DENVER -- With the game hanging in the balance, Graham Gano had every confidence his field-goal try in the final seconds would sail through the uprights.
Reality let him down.
The Carolina kicker's 50-yard effort went wide left, and the Denver Broncos hung on to beat the Panthers 21-20 Thursday night.
The NFL's kickoff game was a rematch of the Super Bowl in which Denver's defense carried the Broncos past Carolina 24-10. The Panthers were on the brink of a different outcome Thursday.
"I was going to drill it, no doubt in my mind," Gano said of his mindset ahead of the final kick. He converted two earlier attempts and did not appear fazed when Denver coach Gary Kubiak called a timeout an instant before he lined up the ill-fated attempt.
"I just missed it," Gano added. "The timeout didn't affect me. It never does. But this happens. It's not going to define my season. Got a lot of games left."
Gano said he appreciated that many of his teammates came up to him after the game, telling him they believed in him and retained confidence in him.
"I wish I could have it back, but the reality is you can't," Gano said. "I've got to move on and make my next kick."
His quarterback, Cam Newton, said he believed Gano would do just that.
"We've got full faith in him being put in that situation again, he would have the good side of it," Newton said. "It was just one of those type of games."
--Broncos linebacker Brandon Marshall thought long and hard before deciding to take a knee during the playing pregame of the national anthem, and he said he plans to do it again.
And his action goes beyond showing solidarity with his former college teammate at Nevada, San Francisco 49ers quarterback Colin Kaepernick, who has sought to call attention to racial inequities in the United States by kneeling during the playing of the anthem before games.
"The message is that I'm against social injustice," Marshall said. "I'm not against the military, the police or America at all. I'm against social injustice, and I feel like this was the right thing to do. This was the right platform. This is our only platform to really be heard. At times, people want us to just shut up and entertain them, shut up and play football. But we have voices as well."
Marshall said he did not speak with Kaepernick before deciding to join his movement, but he does expect to talk to him in the near future.
"Colin is my fraternity brother, my ex-teammate, and I believe in what he's trying to do," Marshall said. "I believe in his actions, so I definitely want to stand by him."
Denver coach Gary Kubiak did not take sides on his player's action.
"I'll just say this: Brandon is a great kid," Kubiak said. "He is a leader of this team. I believe in our players. I believe in our guys, and I believe in them wholeheartedly. We move forward. I'm proud of them all."
--Newton described the game as extremely physical on both sides, and he conceded afterward that he felt pretty bad, both from the loss and from the physical toll on his body.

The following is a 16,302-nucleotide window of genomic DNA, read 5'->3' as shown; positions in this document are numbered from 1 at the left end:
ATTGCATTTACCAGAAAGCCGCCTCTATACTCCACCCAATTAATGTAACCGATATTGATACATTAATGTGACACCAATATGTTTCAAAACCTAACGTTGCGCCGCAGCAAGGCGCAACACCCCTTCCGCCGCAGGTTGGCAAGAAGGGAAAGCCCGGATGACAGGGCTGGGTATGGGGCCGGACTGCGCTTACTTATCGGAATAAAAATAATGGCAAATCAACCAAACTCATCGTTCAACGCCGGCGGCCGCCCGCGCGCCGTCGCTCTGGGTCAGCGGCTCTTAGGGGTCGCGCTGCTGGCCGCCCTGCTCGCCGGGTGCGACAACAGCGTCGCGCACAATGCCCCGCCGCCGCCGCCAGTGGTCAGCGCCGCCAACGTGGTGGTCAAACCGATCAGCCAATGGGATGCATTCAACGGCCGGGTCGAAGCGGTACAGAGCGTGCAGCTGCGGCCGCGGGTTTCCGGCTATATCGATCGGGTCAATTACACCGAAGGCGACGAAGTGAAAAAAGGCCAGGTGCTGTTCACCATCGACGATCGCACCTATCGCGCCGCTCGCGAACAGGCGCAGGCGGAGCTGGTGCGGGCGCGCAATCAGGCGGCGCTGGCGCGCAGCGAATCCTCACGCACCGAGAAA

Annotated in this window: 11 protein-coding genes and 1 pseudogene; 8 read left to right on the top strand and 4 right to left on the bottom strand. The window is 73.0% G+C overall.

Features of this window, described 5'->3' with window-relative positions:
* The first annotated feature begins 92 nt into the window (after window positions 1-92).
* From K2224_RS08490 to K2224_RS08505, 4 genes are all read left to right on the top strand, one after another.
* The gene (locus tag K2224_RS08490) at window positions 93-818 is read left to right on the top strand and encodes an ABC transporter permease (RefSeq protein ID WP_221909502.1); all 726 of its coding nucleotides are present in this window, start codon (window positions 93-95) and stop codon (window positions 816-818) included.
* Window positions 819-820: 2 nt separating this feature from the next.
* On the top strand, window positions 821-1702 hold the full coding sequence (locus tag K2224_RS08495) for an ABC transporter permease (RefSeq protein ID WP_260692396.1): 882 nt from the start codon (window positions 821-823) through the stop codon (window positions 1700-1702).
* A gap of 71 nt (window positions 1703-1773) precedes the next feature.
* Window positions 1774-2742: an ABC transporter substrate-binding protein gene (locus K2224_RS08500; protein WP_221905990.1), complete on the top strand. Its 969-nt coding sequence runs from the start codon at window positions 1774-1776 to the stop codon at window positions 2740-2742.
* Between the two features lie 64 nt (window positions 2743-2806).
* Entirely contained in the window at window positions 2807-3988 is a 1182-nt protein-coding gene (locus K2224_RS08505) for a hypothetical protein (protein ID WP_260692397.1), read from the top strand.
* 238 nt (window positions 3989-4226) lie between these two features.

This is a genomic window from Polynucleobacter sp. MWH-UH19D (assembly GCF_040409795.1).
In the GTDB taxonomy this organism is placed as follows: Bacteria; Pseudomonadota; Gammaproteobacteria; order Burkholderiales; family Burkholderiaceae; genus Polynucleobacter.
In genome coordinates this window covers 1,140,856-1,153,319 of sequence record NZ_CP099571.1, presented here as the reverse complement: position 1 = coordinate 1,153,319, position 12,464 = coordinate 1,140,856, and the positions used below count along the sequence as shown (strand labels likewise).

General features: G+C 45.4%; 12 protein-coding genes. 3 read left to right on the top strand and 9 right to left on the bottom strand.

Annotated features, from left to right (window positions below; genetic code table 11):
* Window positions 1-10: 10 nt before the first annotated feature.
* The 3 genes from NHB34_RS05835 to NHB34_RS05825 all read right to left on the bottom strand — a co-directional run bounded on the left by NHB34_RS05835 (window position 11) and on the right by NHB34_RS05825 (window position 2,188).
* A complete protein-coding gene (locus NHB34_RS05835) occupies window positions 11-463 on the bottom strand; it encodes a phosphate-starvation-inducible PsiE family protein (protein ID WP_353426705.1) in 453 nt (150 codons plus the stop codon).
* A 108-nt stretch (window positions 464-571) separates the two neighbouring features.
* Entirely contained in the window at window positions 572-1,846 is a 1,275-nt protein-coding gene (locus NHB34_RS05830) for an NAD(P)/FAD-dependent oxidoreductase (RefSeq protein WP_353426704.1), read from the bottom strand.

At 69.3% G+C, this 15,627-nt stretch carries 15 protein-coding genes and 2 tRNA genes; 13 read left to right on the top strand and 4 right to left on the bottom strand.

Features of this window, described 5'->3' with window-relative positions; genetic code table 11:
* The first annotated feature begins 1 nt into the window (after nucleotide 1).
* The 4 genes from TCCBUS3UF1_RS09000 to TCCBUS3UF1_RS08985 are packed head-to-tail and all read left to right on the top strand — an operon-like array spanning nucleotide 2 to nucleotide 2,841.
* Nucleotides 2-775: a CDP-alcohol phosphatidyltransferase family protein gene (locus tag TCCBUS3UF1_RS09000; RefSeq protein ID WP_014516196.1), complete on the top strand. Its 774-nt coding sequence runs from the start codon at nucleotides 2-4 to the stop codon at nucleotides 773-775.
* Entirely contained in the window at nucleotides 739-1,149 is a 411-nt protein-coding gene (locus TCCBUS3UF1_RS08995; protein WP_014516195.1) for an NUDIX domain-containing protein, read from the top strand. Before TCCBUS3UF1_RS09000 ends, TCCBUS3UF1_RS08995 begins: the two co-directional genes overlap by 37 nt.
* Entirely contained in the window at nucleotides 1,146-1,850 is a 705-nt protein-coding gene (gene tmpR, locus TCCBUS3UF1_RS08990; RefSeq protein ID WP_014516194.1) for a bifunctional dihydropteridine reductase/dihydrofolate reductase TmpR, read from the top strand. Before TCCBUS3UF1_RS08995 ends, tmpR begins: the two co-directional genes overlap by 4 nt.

Newton was sacked three times, hit numerous other times and took several shots to the head, including a helmet-to-helmet shot by safety Darian Stewart late in the game that left him dazed. Because of a Panthers penalty on the same play, the penalties offset.
Newton, whose 2-yard touchdown run in the second quarter was the 44th rushing touchdown of his career, an NFL record for quarterbacks, was asked after the game if he felt defenders were targeting him in the head and if officials were doing enough to protect him.
"It's not my job to question the officials," Newton said. "I really liked this officiating crew, so I know it wasn't something they did intentionally. But we didn't lose the game off of that. We just have to find ways to put more drives together."
--Running back C.J. Anderson said Denver's experience against Carolina played a role in the screen pass that he turned into a touchdown, helping to launch the Broncos' comeback.
"It's a (defensive) look we saw last year during film of the Super Bowl," Anderson said. "We knew when we got down in the red-zone area that we thought it would be a good play. We just had a feeling when we got that look."
Anderson went 25 yards for the touchdown on the first play of the fourth quarter.
"I did enough to make it look like I was really blocking (Panthers linebacker) Thomas Davis and just slipped out," he said. "The rest was in the end zone. It was a great block by our O-linemen, but it was a really great block by D.T. (Demaryius Thomas) down by the goal line to get me in."
--Before the game began, the trappings of the defending Super Bowl champion were on display as well as the Broncos' history.
Former running back Terrell Davis and current general manager John Elway, who were the MVPs of the Broncos' successive wins in Super Bowl XXXII and XXXIII, each brought those Lombardi Trophies onto the field to the roar of the crowd. Then, Super Bowl 50 MVP Von Miller, who was in the locker room, handed the Lombardi Trophy to Peyton Manning, who paraded the trophy before fans. Manning retired a month after helping the Broncos beat the Panthers for the title.